Towards a New Bankruptcy Regime for Oman: Lessons Taken from the Experience of both England and the US
Al Barashdi, Saleh Hamed Mohammed
Thesis or dissertation
University of Exeter
Reason for embargo
I need to extract papers from the thesis to be published in academic journals.
The main aims of this thesis are to assess the efficiency of the current bankruptcy system in Oman and to offer specific proposals for bankruptcy reform to be adopted by the Omani legislator. Where appropriate, in proposing solutions for various issues lessons will be taken from the experience of both England and the US. This thesis consists of six chapters. The first chapter is a general introduction to the thesis which outlines the structure and scope of the study. Chapter Two critically explores the main theories underpinning bankruptcy law across the world. The aim of this exploration is to provide a general understanding of the policies underpinning bankruptcy laws and to establish the view of this thesis. Chapter Three discusses the experience of England and the US by identifying the main differences and similarities between bankruptcy proceedings in these jurisdictions; such discussion is necessary as a basis for determining the possibility of taking lessons from these developed bankruptcy regimes. Chapter Four provides a critical analysis of the current bankruptcy regime in Oman and outlines the key features of this regime. This chapter also discusses in detail the main issues with the current bankruptcy regime. This discussion includes: (1) the definition of bankruptcy; (2) the qualification of persons administering bankruptcy processes (3) ranking of creditors; (4) position of employees; (5) available alternatives under the current regime; and (6) the effect of declaration of bankruptcy on existing contracts. Chapter Five outlines the possibility of legal transplants and why it is desirable for Oman to adopt some of the bankruptcy principles that are found in England and the US. However, to avoid the risk of rejection of such transplants, this thesis will highlight the necessity of assessing the functionality and workability of western bankruptcy principles before transplanting them. This chapter also offers a proposal for future bankruptcy reform in Oman. Such reforms include having a clear statutory mandate, making bankruptcy law certain and predictable, and establishing a bankruptcy regime that encourage the rehabilitation of viable enterprises instead of liquidating them. Chapter Six is the overall conclusion of this thesis which explains the main ideas discussed and highlights the main contributions made by this study.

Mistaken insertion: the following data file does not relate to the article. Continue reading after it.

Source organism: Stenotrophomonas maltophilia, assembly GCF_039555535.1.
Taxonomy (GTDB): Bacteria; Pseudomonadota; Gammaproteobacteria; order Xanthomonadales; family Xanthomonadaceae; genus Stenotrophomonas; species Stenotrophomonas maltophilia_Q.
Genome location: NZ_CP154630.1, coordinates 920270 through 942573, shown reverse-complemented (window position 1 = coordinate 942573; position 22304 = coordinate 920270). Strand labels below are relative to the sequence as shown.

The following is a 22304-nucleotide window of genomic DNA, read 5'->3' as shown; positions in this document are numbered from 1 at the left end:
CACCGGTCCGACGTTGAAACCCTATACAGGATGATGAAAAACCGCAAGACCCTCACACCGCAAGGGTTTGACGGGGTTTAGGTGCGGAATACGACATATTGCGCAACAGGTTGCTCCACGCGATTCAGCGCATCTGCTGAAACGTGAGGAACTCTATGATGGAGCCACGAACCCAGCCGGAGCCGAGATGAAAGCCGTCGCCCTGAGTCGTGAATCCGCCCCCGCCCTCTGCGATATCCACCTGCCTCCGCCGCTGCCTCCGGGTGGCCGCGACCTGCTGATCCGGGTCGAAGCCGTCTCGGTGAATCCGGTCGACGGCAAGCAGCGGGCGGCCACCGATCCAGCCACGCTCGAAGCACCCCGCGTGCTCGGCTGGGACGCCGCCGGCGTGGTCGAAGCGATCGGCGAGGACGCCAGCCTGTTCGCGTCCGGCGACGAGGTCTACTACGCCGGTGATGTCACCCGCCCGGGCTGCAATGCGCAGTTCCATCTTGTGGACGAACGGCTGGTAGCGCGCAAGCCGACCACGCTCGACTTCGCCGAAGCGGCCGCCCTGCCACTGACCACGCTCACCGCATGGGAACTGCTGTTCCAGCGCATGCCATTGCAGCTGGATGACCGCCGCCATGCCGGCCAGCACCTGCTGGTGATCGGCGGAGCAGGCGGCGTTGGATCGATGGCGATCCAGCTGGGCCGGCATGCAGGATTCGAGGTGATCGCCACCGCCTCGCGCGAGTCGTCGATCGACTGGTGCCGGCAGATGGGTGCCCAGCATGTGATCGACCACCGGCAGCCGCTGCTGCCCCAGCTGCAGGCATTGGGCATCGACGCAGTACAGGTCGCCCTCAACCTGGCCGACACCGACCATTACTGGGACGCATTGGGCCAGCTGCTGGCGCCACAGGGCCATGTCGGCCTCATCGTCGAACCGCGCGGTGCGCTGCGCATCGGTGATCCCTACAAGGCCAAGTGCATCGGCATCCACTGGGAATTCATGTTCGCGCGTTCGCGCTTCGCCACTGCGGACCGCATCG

Sultan Qaboos University
PhD in Law